Is Vodafone eying Nigerian opportunity?

Having expressed more than a passing "interest" in Nigeria last November, Vodafone's CEO, Vittorio Colao, might be keen to better understand the offer for bids for the former monopoly Nigerian telecoms operator Nitel. The government, and the existing major shareholder, Transcorp, have agreed to "select a new core investor who would have the requisite operational, managerial, technical and financial resources to take over Nitel (fixed) and its mobile subsidiary, Mtel."

Albeit that Colao noted the country was one of very few such large markets with a decent GDP, young population and "the classic conditions for being interesting for Vodafone," Nitel is not without its issues.

Nigeria came close to selling Nitel in late 2005 to Egypt's Orascom Telecom, which had experience in countries with infrastructure problems, but rejected the firm's US$256 million offer as too low. The local company Transcorp then acquired 51 per cent of Nitel for US$500 million in August 2006, but the telco's infrastructure had deteriorated so badly due to corruption and mismanagement that Transcorp could not raise the cash to turn it around.

The upside for Vodafone is that Nigeria has overtaken South Africa as Africa's biggest mobile market with more than 62 million subscribers, with a mobile penetration rate of just 42 per cent and a population of 150 million people. However, likely rivals include South Africa's Telkom, which is in the process of selling its 50 per cent stake in Vodacom to Vodafone, and would have a war chest of more than 10 billion rand and has stated an intention to become Africa's leading telecoms provider; the South African cell phone operator MTN's Nigerian unit has recently stated it could make further acquisitions as it grows in Nigeria.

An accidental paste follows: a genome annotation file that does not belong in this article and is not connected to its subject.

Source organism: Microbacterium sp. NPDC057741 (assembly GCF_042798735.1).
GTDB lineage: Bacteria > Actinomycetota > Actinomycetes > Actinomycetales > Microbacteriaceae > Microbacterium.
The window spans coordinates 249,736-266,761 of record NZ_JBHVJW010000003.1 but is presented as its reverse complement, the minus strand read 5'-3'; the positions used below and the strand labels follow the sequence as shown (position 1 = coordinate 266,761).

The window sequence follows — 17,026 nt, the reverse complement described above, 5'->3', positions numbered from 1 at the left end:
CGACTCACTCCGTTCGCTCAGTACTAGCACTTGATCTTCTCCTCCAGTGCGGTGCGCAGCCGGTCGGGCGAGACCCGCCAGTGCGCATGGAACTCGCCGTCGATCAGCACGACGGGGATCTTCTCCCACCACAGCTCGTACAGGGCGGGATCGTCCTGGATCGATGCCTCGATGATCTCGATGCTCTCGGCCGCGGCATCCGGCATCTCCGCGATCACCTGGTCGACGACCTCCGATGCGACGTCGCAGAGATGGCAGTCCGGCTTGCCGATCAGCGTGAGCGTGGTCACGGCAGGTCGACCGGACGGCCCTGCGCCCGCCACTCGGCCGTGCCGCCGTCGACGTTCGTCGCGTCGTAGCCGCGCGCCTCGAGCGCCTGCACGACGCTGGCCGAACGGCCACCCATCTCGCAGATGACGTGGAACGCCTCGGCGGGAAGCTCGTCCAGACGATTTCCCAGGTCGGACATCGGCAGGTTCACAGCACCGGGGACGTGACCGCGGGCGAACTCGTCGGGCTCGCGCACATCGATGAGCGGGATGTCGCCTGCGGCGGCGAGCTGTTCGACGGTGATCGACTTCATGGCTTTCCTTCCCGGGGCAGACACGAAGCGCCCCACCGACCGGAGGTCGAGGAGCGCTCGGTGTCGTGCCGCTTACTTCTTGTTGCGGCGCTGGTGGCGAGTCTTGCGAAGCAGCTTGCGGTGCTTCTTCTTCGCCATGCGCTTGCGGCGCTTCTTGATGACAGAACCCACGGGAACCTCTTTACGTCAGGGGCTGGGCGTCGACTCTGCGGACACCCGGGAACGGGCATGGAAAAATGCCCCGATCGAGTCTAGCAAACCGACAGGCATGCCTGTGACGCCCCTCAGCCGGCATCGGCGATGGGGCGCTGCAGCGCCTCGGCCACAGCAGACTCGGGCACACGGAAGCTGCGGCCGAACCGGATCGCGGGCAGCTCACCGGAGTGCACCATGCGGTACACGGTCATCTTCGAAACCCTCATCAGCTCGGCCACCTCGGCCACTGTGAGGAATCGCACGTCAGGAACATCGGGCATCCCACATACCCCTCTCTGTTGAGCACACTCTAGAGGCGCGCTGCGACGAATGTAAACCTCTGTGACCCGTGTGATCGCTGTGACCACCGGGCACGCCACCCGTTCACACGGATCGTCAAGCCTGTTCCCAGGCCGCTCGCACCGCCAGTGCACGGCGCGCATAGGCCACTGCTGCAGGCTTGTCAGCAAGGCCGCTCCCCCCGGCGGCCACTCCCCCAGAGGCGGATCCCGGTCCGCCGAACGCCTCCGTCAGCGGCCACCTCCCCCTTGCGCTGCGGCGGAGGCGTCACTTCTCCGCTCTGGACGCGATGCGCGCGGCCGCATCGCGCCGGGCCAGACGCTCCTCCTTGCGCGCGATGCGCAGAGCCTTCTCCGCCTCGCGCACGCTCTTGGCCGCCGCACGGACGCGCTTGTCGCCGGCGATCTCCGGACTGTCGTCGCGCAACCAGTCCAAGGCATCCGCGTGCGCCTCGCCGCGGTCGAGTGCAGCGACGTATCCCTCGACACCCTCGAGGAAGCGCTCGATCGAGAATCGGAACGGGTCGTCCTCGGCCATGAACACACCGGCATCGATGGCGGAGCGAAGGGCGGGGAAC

However, the company also requires considerable rebuilding. Since Transcorp took over the management of the now heavily indebted Nitel it has lost the majority of its fixed-line users--now less than 100,000--and almost all of its 1.3 million mobile subscribers.

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